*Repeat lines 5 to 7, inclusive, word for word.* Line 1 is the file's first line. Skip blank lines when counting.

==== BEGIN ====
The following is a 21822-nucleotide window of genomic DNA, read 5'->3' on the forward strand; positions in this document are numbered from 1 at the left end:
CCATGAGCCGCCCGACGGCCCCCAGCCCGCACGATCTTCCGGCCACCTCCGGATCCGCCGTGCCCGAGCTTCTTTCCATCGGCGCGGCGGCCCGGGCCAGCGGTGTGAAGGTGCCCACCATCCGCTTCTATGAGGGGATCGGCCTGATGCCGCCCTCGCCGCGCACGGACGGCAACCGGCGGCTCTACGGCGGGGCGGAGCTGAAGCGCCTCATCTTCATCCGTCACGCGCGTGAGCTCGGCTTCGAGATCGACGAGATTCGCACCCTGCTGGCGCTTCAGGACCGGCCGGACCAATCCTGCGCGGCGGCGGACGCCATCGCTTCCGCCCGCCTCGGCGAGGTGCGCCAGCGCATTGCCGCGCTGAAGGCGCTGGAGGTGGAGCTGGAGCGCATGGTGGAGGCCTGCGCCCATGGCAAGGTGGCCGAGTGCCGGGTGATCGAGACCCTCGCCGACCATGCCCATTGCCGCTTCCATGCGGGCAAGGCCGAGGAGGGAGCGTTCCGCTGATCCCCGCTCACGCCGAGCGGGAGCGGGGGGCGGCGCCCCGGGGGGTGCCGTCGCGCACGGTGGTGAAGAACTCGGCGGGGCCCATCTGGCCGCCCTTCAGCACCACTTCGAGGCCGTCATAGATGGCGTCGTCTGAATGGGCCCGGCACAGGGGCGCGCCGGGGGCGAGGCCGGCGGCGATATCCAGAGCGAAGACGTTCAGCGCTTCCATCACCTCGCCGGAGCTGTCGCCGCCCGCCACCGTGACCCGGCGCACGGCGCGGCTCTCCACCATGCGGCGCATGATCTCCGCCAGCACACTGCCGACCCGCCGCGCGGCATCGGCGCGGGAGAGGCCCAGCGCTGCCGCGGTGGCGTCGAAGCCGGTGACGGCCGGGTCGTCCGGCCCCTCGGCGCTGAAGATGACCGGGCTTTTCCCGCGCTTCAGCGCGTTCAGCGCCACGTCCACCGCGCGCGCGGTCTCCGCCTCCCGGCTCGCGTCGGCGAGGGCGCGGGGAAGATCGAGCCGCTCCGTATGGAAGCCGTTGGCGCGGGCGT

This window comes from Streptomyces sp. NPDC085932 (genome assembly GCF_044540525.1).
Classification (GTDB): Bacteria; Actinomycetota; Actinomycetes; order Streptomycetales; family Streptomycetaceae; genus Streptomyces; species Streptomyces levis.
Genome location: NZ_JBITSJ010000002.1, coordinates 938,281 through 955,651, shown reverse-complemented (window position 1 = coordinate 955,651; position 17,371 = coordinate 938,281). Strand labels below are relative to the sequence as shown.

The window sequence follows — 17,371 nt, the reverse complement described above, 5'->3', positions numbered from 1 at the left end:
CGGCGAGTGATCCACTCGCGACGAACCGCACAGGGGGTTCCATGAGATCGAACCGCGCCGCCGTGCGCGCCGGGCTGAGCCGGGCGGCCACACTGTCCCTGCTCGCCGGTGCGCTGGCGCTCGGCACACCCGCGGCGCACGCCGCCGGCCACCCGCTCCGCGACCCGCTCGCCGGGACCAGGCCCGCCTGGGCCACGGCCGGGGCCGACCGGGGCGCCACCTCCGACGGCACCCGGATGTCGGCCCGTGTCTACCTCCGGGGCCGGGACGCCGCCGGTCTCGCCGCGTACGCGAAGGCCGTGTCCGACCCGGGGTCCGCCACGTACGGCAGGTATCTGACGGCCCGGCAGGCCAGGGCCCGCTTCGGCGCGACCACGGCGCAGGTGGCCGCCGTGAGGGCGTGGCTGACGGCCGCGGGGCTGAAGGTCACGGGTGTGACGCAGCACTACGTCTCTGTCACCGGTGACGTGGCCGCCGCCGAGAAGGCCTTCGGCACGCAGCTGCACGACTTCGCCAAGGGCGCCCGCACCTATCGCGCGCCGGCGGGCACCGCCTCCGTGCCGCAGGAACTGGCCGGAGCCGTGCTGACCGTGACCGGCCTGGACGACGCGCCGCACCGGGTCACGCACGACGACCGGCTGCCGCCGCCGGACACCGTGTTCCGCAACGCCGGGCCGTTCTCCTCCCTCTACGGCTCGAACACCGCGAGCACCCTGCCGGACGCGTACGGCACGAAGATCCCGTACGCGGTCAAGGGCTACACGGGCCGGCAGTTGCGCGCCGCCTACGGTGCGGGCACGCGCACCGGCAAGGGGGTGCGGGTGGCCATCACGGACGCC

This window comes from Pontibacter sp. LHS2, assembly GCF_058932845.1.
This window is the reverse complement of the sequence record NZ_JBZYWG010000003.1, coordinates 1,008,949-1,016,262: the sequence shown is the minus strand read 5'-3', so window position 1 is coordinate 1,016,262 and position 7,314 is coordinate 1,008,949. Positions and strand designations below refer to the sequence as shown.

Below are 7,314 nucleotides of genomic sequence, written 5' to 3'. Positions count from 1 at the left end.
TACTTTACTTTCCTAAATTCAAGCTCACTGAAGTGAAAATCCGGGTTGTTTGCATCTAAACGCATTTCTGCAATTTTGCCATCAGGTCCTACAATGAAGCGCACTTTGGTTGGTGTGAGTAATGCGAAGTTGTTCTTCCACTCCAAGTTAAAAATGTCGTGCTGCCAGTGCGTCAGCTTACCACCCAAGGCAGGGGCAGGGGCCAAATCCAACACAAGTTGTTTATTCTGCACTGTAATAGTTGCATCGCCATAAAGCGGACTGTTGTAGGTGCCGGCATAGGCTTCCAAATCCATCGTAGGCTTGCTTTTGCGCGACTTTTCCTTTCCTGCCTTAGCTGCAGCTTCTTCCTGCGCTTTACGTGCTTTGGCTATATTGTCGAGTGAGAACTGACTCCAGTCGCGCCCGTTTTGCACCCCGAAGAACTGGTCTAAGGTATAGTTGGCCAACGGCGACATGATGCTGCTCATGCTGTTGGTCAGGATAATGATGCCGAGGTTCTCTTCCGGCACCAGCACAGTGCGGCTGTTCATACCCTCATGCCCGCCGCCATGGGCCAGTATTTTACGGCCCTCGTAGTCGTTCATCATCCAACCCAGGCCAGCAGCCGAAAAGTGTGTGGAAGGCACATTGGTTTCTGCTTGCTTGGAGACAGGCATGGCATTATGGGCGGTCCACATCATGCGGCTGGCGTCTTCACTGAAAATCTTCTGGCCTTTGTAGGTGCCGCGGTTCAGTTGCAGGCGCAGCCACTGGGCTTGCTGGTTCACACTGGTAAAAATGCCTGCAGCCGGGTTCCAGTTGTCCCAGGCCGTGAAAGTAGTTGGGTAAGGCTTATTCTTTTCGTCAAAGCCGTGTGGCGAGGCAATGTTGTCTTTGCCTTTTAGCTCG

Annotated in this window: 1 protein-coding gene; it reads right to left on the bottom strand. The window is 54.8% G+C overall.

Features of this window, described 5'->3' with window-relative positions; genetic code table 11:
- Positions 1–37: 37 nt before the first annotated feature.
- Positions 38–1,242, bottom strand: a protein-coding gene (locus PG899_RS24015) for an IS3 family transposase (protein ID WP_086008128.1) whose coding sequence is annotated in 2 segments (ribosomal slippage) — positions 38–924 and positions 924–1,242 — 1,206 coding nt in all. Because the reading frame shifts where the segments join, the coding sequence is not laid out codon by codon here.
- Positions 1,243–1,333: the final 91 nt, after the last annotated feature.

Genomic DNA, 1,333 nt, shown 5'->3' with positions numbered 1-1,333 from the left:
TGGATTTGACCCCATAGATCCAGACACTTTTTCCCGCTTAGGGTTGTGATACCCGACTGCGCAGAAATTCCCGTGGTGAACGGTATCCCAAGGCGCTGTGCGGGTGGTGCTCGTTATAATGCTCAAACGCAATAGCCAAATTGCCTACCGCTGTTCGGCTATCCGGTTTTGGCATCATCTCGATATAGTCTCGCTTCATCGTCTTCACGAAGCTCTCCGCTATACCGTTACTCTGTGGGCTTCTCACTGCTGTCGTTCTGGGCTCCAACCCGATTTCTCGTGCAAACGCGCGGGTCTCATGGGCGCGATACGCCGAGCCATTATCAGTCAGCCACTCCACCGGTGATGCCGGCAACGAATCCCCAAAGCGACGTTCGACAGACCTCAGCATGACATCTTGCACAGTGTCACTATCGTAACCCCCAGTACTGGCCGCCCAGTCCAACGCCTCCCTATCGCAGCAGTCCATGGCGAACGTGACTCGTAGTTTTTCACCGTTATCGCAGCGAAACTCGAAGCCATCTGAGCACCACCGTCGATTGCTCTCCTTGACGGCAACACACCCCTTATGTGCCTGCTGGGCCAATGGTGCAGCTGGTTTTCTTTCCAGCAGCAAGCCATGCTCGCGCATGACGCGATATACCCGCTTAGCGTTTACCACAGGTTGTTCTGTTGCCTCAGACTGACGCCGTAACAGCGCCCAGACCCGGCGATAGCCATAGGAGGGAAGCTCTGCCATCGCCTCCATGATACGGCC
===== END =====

Genome location: NZ_JBITSJ010000002.1, coordinates 938,281 through 955,651, shown reverse-complemented (window position 1 = coordinate 955,651; position 17,371 = coordinate 938,281). Strand labels below are relative to the sequence as shown.

The window sequence follows — 17,371 nt, the reverse complement described above, 5'->3', positions numbered from 1 at the left end:
CGGCGAGTGATCCACTCGCGACGAACCGCACAGGGGGTTCCATGAGATCGAACCGCGCCGCCGTGCGCGCCGGGCTGAGCCGGGCGGCCACACTGTCCCTGCTCGCCGGTGCGCTGGCGCTCGGCACACCCGCGGCGCACGCCGCCGGCCACCCGCTCCGCGACCCGCTCGCCGGGACCAGGCCCGCCTGGGCCACGGCCGGGGCCGACCGGGGCGCCACCTCCGACGGCACCCGGATGTCGGCCCGTGTCTACCTCCGGGGCCGGGACGCCGCCGGTCTCGCCGCGTACGCGAAGGCCGTGTCCGACCCGGGGTCCGCCACGTACGGCAGGTATCTGACGGCCCGGCAGGCCAGGGCCCGCTTCGGCGCGACCACGGCGCAGGTGGCCGCCGTGAGGGCGTGGCTGACGGCCGCGGGGCTGAAGGTCACGGGTGTGACGCAGCACTACGTCTCTGTCACCGGTGACGTGGCCGCCGCCGAGAAGGCCTTCGGCACGCAGCTGCACGACTTCGCCAAGGGCGCCCGCACCTATCGCGCGCCGGCGGGCACCGCCTCCGTGCCGCAGGAACTGGCCGGAGCCGTGCTGACCGTGACCGGCCTGGACGACGCGCCGCACCGGGTCACGCACGACGACCGGCTGCCGCCGCCGGACACCGTGTTCCGCAACGCCGGGCCGTTCTCCTCCCTCTACGGCTCGAACACCGCGAGCACCCTGCCGGACGCGTACGGCACGAAGATCCCGTACGCGGTCAAGGGCTACACGGGCCGGCAGTTGCGCGCCGCCTACGGTGCGGGCACGCGCACCGGCAAGGGGGTGCGGGTGGCCATCACGGACGCC